Chilean miners face uncertain future

Most of the 33 men from the San José mine disaster are now unemployed

Mario Sepúlveda, better known throughout Chile as Super Mario, has emerged as the spokesman for the 33 miners who spent more than three months trapped 700 meters underground following the collapse of a shaft at the San José mine one year ago. The 40-year-old is a regular on Chilean talk shows, has his own Twitter account, and has just set up a website. He has also hired a manager who arranges media interviews.

His fellow miner Jimmy Sánchez, at just 20, the youngest of the group, has not been so fortunate.

"He was given a clean bill of health by the doctors on December 23, but he's not well," says his mother Norma Lagués. "He has nightmares; he wakes up crying; he has panic attacks in his sleep, and we just don't know what to do. He just wants to find a job ? any job."

It was a year ago last Friday that the disaster occurred at the San José mine near Copiapó in the Atacama desert, located some 800 kilometers north of the Chilean capital of Santiago. The event changed the miners' lives forever: some know how to handle the media for the better, but for most, their circumstances have changed for the worst.

For a few months they were national and international celebrities, receiving invitations to appear on television shows abroad. The media offered them large sums of money to tell their stories. But the offers have now largely dried up and they must face reality.

"The money we saved is drying up fast, and we will have to find a way to make a living," says Ariel Ticona, aged 30.

"They are gradually returning to reality, and in some cases, this is proving to be difficult. Many of them are now facing harder financial difficulties than when they were working in the mine," says André Sougarret, the engineer who directed the rescue operation.

None of the miners has found long-term employment since emerging from their ordeal. Some have preferred to live off the little money they have managed to save, but mostly because they are still suffering the psychological effects. Seven are still unable to return to work for medical reasons.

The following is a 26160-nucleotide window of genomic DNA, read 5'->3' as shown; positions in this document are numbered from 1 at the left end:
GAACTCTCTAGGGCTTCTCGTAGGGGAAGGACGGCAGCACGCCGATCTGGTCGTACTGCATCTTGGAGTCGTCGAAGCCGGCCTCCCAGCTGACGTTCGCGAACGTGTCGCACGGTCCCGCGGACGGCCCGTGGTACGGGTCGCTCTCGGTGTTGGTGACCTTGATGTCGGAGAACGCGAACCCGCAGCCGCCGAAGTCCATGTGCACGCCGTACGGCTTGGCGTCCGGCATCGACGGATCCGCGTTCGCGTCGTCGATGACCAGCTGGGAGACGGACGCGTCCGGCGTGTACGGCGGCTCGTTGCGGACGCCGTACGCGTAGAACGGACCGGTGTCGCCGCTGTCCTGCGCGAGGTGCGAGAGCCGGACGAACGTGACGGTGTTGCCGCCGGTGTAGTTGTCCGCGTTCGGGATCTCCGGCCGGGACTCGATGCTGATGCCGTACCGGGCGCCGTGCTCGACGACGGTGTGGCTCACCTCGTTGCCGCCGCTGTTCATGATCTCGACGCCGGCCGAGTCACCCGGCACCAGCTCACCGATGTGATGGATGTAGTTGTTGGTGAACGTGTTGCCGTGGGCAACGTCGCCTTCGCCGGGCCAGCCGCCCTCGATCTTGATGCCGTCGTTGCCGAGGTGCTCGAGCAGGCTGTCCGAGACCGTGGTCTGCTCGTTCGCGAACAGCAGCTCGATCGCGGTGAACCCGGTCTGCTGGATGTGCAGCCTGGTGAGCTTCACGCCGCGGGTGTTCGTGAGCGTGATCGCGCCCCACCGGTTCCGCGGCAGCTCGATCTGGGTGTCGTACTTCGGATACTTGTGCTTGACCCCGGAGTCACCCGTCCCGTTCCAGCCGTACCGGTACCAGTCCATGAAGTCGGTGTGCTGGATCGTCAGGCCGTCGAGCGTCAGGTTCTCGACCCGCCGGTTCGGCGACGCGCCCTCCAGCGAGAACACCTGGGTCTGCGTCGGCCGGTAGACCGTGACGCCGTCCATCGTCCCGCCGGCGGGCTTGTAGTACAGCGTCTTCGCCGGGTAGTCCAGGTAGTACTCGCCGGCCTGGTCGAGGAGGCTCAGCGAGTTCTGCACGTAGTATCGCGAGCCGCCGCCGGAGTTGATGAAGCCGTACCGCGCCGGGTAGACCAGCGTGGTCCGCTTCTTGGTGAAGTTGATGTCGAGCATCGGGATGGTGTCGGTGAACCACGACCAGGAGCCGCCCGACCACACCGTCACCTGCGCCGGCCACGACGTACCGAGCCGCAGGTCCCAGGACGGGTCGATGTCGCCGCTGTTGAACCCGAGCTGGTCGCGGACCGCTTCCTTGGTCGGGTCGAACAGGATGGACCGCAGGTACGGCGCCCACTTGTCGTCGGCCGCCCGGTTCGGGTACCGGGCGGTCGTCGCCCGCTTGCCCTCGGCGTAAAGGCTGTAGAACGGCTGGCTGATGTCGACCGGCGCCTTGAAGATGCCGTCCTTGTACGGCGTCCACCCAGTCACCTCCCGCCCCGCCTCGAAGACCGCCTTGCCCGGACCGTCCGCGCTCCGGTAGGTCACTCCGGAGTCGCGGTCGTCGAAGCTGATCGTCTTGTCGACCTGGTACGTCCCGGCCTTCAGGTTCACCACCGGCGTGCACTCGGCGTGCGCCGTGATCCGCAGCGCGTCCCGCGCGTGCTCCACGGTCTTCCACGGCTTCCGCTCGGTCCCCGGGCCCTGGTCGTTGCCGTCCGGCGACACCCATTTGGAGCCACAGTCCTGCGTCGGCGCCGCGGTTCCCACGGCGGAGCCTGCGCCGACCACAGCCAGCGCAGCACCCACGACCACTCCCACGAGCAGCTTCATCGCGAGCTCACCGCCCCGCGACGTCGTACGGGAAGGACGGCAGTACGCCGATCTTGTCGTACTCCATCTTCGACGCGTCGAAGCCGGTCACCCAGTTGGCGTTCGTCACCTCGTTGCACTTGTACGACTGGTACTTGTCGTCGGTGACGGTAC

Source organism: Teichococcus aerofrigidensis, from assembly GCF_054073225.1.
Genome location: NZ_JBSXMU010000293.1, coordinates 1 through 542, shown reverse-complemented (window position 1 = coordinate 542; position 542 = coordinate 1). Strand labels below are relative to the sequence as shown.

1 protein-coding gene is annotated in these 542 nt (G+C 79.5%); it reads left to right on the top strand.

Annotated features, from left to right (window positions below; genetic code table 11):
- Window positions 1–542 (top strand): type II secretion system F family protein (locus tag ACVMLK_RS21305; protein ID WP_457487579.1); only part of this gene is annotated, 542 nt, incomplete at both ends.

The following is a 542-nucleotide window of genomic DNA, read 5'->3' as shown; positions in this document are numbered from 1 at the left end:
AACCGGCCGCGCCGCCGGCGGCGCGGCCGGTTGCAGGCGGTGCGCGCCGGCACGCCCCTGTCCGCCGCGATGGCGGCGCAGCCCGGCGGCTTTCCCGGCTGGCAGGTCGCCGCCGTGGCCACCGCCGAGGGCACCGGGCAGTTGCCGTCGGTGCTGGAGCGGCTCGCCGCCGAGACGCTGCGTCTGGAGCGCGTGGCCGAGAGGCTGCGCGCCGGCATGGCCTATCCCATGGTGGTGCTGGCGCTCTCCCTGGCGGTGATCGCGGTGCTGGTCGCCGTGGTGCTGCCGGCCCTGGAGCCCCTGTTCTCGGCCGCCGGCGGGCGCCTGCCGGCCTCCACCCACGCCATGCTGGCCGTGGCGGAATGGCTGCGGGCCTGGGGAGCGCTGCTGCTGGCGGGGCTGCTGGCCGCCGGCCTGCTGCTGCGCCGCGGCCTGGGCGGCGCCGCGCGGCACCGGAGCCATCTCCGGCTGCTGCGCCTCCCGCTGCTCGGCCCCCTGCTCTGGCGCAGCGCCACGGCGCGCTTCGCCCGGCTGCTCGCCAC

"My husband is suffering psychologically, and I am too," says Angélica Álvarez, the wife of Edison Peña. "As a result of the fame and the trips abroad, where he was lauded and feted, he has lost his grip on reality. Far from helping him, the whole experience has been terribly damaging because neither he nor the others were prepared for this circus. Life was better for us before August 5, 2010," she says.

Eleven of the miners have managed to make a living so far as advisors, among them Juan Illanes, a 53-year-old former member of the armed forces, who is married and has a 21-year-old son.

Others are getting by more modestly. Osmán Araya, 30, Víctor Zamora, 34, and Darío Segovia, 49, have set themselves up as fruit and vegetable vendors in their local markets.

Yonny Barrios, 52, who suffers from silicosis, was able to set up a corner store in Copiapó, using the 7,500 euros a Chilean entrepreneur gave him as a donation toward the end of last year. Former soccer player Franklin Lobos, 54, now works as the coach of a local youth team.

The miners have filed negligence lawsuits demanding $10 million from the bankrupt mine's owners and $17 million from the government for failing to enforce safety regulations. But, even if they win, it will take years before any settlement is paid out.

They have yet to make any money from the books written about their ordeal, although they are now working with Héctor Tobar, a Los Angeles Times Pulitzer Prize-winning journalist, on a book. Meanwhile, producer Michael Medavoy, who earned an Academy Award nomination last year for putting together Black Swan, has announced that he has purchased the film rights to their story through his Half Circle production company. Oscar-nominated screen writer José Rivera will pen the screenplay.

Chilean President Sebastián Piñera, with miner José Ojeda, in Copiapó to celebrate the first anniversary of the rescue.
Chilean President Sebastián Piñera, with miner José Ojeda, in Copiapó to celebrate the first anniversary of the rescue.MARTIN BERNETTI (REUTERS)

Delays in payouts

The Chilean state mining company last week finally began to pay some of the redundancy settlements that the San Esteban Mining Company, which owns San José, still owed to the 33 miners, along with 261 employees who lost their jobs when the mine collapsed last year, reported Efe news agency.

Enami, Chile's state mining company, handed over the payments to 145 employees of the mine in Copiapó. The rest of the workforce is due to collect their redundancy settlements from Enami's offices in Santiago in the coming weeks. It should be the last of the payouts.

"If we were rich, we wouldn't have been so keen to get this money," said Jimmy Sánchez, one of the 33 who was trapped underground for 69 days, after picking up his check.

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